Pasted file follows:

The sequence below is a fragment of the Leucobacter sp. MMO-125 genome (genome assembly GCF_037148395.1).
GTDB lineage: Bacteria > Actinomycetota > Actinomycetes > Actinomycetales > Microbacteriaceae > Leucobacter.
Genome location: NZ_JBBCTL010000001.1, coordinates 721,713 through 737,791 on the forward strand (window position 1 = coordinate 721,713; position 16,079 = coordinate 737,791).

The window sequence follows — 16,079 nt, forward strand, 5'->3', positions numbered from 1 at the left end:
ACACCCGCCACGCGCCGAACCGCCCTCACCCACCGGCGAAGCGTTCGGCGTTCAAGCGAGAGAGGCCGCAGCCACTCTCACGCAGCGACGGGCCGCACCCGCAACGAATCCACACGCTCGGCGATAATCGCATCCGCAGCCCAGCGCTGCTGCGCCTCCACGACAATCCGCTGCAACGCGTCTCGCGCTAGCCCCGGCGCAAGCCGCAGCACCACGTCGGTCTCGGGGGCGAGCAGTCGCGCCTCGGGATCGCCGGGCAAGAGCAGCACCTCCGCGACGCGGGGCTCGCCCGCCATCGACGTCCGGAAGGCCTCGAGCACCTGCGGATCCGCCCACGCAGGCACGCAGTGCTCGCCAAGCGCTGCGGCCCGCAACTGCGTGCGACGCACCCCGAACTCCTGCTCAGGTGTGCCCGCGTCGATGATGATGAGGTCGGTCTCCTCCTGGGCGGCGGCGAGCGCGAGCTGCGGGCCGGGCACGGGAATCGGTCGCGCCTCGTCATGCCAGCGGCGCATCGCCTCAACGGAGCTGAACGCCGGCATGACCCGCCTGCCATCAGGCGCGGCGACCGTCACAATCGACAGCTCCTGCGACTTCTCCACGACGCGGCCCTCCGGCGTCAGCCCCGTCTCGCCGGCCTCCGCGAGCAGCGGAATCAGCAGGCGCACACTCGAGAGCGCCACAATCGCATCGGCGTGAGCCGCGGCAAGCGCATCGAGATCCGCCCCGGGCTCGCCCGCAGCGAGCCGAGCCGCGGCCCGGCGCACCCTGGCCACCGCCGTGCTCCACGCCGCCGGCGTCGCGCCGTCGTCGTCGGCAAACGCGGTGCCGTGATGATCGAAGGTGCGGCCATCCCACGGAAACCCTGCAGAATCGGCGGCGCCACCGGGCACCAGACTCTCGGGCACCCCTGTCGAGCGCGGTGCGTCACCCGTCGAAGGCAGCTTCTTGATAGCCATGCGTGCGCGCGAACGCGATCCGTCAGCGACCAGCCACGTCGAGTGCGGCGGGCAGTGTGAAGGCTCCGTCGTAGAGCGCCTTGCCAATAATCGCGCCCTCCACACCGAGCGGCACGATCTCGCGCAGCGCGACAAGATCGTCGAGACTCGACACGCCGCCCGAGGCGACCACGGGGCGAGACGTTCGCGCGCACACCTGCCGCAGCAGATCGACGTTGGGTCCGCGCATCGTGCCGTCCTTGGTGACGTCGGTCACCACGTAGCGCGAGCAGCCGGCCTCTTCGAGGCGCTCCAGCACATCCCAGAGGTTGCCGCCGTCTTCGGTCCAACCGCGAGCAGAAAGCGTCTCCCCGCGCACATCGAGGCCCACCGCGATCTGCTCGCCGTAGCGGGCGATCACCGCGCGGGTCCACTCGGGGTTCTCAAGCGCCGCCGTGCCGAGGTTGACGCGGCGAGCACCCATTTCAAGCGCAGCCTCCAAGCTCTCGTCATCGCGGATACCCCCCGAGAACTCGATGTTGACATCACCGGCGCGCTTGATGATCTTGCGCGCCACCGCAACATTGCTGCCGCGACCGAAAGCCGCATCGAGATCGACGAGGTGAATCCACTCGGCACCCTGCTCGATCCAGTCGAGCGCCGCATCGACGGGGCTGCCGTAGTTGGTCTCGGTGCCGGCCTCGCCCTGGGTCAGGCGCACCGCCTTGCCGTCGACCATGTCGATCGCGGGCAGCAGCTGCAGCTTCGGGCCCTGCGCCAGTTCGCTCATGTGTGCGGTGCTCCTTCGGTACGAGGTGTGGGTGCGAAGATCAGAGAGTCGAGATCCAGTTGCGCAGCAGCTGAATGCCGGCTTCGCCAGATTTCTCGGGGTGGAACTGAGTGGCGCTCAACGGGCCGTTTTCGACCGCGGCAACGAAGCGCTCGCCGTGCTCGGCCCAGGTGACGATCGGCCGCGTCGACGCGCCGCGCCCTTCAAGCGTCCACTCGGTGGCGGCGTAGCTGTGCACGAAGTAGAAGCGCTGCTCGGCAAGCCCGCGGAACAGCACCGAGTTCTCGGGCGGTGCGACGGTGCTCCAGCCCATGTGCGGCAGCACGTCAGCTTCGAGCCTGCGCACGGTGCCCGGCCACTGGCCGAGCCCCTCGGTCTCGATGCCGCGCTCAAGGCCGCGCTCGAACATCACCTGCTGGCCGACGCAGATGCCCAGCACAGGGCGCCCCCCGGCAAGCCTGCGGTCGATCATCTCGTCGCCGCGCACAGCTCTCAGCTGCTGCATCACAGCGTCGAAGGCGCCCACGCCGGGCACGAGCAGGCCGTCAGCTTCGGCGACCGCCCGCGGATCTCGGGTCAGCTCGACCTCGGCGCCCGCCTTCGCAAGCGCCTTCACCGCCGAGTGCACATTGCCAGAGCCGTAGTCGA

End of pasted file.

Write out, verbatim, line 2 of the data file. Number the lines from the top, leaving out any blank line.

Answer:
GTDB lineage: Bacteria > Actinomycetota > Actinomycetes > Actinomycetales > Microbacteriaceae > Leucobacter.